Drinks industry bosses have pledged to take their fight to stop the introduction of minimum unit pricing for alcohol in Scotland to the European Court of Justice (ECJ) after their legal challenge was dismissed by a court.
The Scotch Whisky Association (SWA) and the Wine and Spirit Trade Association (WSTA) have rejected pleas by MSPs, alcohol awareness charities and doctors to end their legal challenge to minimum unit pricing (MUP) after Scotland’s highest civil court ruled that it was compatible with UK and European Union (EU) law.
WSTA chief executive Miles Beale said today’s ruling “is just the first step in a long legal process” while SWA chairman Gavin Hewitt said “this issue will eventually be considered in Luxembourg”.
The SWA and other European wine and spirits producers argued that the law, passed at the Scottish Parliament last year, would restrict trade and insisted that this was unjustified even if it improved health and saved lives.
They also said it will be ineffective in tackling alcohol misuse, will penalise responsible drinkers and damage the industry.
The also argued that the Alcohol (Minimum Pricing) (Scotland) Act 2012 breached the Acts of Union, which created the UK, and the Scotland Act 1998, which created the Scottish Parliament.
Judge Lord Doherty, sitting at the Court of Session in Edinburgh, said: “The court ruled that the Acts of Union were not an impediment to the MUP measures. The court also decided that the measures were not incompatible with EU law.
“It held that in so far as the measures had equivalent effect to quantitative restrictions on imports they were justified on the grounds of the protection of the life and health of humans.”
Speaking at a press conference in the SWA’s offices in Edinburgh, Mr Hewitt said: “I believe that since it is European law which is at issue, this issue will eventually be considered in Luxembourg.
“It was always possible that the judge could make a decision like this. We are disappointed. It’s not an issue of shareholder value – it’s an issue of the EU trading rules and the provisions of the European treaty.
“We believe it will be ruled illegal because European law indicates that because we’ve had the 30 years of judgments in the ECJ in Luxembourg which has ruled against MUP.”
Mr Beale said: “While this decision is disappointing, it is just the first step in a long legal process. The SWA’s decision to appeal is the right one and we support it.
“We are particularly concerned that the judge has failed to refer this matter to the ECJ. The European Commission and some 10 member states have expressed their concerns about the legality of MUP under EU law.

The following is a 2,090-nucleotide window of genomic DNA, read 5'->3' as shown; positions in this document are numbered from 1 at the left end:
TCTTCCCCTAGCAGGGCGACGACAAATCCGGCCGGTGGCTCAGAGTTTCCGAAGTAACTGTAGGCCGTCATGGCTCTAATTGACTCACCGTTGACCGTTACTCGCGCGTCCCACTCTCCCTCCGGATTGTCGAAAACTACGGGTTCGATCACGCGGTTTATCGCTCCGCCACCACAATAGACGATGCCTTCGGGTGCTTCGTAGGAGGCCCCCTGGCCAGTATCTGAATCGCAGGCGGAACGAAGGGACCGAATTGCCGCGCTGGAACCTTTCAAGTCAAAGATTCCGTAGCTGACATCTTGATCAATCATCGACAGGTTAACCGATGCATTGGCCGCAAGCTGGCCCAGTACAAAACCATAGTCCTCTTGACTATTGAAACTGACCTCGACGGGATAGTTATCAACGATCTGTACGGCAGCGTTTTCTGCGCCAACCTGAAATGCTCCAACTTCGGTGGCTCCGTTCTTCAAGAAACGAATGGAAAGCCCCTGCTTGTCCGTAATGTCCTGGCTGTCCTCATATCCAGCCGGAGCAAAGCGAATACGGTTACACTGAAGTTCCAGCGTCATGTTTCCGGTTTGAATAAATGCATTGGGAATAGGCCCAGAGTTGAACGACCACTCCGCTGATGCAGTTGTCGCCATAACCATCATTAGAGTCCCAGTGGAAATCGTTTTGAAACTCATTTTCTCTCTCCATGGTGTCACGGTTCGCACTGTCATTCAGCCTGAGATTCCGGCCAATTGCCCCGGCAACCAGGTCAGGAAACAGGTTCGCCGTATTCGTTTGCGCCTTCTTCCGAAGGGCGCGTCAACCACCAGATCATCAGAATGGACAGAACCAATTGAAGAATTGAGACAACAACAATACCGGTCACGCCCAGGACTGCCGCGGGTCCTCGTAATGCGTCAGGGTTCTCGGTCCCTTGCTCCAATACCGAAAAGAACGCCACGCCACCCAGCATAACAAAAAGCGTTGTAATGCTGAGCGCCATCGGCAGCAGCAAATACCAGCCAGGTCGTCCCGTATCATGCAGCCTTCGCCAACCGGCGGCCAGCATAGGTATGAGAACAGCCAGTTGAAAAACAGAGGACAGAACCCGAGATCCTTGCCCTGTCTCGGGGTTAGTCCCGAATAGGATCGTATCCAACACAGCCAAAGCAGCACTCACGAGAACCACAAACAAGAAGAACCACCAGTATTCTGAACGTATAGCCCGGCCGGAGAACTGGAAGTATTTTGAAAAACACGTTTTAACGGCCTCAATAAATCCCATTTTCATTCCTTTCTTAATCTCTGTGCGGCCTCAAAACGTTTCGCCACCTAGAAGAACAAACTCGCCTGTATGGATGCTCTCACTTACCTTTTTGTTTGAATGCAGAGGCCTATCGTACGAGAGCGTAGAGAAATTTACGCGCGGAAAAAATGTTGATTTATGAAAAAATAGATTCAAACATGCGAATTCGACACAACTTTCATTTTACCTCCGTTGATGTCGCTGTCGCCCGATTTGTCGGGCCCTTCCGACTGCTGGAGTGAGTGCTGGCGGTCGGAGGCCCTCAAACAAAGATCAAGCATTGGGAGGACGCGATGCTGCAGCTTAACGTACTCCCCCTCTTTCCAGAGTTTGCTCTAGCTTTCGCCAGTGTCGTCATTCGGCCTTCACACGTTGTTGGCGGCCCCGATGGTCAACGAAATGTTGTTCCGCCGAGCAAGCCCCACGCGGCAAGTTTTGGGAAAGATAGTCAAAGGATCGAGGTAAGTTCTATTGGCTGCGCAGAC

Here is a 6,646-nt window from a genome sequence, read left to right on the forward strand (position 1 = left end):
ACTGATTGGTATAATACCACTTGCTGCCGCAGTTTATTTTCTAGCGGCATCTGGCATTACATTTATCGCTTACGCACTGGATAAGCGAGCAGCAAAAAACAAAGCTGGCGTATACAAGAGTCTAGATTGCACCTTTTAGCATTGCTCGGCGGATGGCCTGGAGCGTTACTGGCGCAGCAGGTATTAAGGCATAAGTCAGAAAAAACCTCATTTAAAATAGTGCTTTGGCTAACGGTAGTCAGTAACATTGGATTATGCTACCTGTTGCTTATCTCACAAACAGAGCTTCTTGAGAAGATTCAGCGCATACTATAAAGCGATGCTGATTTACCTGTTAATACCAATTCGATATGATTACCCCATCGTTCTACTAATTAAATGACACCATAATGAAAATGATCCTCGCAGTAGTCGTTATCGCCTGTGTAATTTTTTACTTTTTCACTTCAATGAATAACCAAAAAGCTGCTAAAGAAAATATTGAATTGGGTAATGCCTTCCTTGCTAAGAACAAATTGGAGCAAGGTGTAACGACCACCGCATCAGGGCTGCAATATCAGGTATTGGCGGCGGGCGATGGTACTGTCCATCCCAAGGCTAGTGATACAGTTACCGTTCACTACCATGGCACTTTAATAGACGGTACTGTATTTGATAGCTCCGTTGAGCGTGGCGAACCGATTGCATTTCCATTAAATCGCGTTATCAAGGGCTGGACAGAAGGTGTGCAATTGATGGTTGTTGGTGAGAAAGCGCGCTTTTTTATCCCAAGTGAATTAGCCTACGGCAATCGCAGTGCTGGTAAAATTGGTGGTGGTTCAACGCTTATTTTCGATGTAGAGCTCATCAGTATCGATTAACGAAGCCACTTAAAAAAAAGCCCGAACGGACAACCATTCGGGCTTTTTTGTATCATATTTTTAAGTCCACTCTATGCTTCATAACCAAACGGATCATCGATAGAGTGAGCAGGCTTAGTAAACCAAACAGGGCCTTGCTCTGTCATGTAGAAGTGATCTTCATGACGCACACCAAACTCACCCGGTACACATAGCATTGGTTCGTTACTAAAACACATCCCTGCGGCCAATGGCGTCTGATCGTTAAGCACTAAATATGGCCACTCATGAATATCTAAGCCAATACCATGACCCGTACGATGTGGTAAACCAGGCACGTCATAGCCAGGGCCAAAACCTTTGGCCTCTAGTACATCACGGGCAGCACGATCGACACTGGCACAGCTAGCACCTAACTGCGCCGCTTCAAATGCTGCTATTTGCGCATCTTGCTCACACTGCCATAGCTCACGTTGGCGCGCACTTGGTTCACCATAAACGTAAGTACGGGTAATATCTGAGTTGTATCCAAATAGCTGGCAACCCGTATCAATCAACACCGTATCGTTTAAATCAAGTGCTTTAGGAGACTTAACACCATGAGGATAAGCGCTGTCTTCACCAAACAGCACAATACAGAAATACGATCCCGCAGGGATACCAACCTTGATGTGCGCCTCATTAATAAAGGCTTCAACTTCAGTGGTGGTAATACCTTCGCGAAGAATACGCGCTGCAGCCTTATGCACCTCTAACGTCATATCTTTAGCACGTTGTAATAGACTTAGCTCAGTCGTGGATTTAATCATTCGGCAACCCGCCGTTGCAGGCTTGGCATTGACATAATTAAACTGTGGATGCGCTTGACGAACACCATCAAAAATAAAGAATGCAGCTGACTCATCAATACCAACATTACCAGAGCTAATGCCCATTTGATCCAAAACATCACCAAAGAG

“MUP is an ineffective measure which will punish the majority of responsible drinkers through higher prices.”
Scottish Government figures suggest a 50p minimum price per unit of alcohol would take the cost of a 70cl bottle of vodka to more than £13 while four cans of 9% lager would increase to at least £7.92.
Scottish Health Secretary Alex Neil said: “We have always believed MUP is the right thing to do to tackle Scotland’s problematic relationship with alcohol.
“We now look forward to being able to implement MUP and making that transformational change in Scotland’s relationship with alcohol.”
Dr Neil Dewhurst, president of the Royal College of Physicians in Edinburgh, said: “In practical terms we believe this means that public health in Scotland is more important than commercial interests. Doctors throughout the country will applaud this decision and the leadership of the Scottish Government.
“Now that this hurdle has been cleared minimum pricing should be implemented without delay. ”
Alcohol Focus Scotland chief executive Dr Evelyn Gillan said: “We call on the SWA to drop any further legal action.
“We know from the evidence in Canada that MUP saves lives. With 24 people dying every week in Scotland because of alcohol, there is no reason to delay this measure any further.
“The alcohol industry has consistently opposed MUP as they oppose any measures that are likely to be effective. They have followed in the footsteps of their colleagues in the tobacco industry by seeking to delay the implementation of policies that are clearly in the public interest.
“Thankfully, today the public interest has prevailed over the profits of the big alcohol corporations.”
Dr Peter Rice, chairman of Scottish Health Action on Alcohol Problems (SHAAP), said: “The alcohol industry should drop their opposition to minimum unit price, accept democratically determined controls and stop putting private profit ahead of public health.”
Not everyone in the drinks industry is opposed to MUP, with Glasgow brewers Tennents welcoming today’s ruling as “an important step towards helping tackle Scotland’s alcohol misuse issues”.
Managing director John Gilligan said: “We have consistently supported the Scottish Government’s efforts to try to combat the problem of over-consumption of alcohol amongst a minority of consumers and we continue to believe MUP can be a key part of the solution.”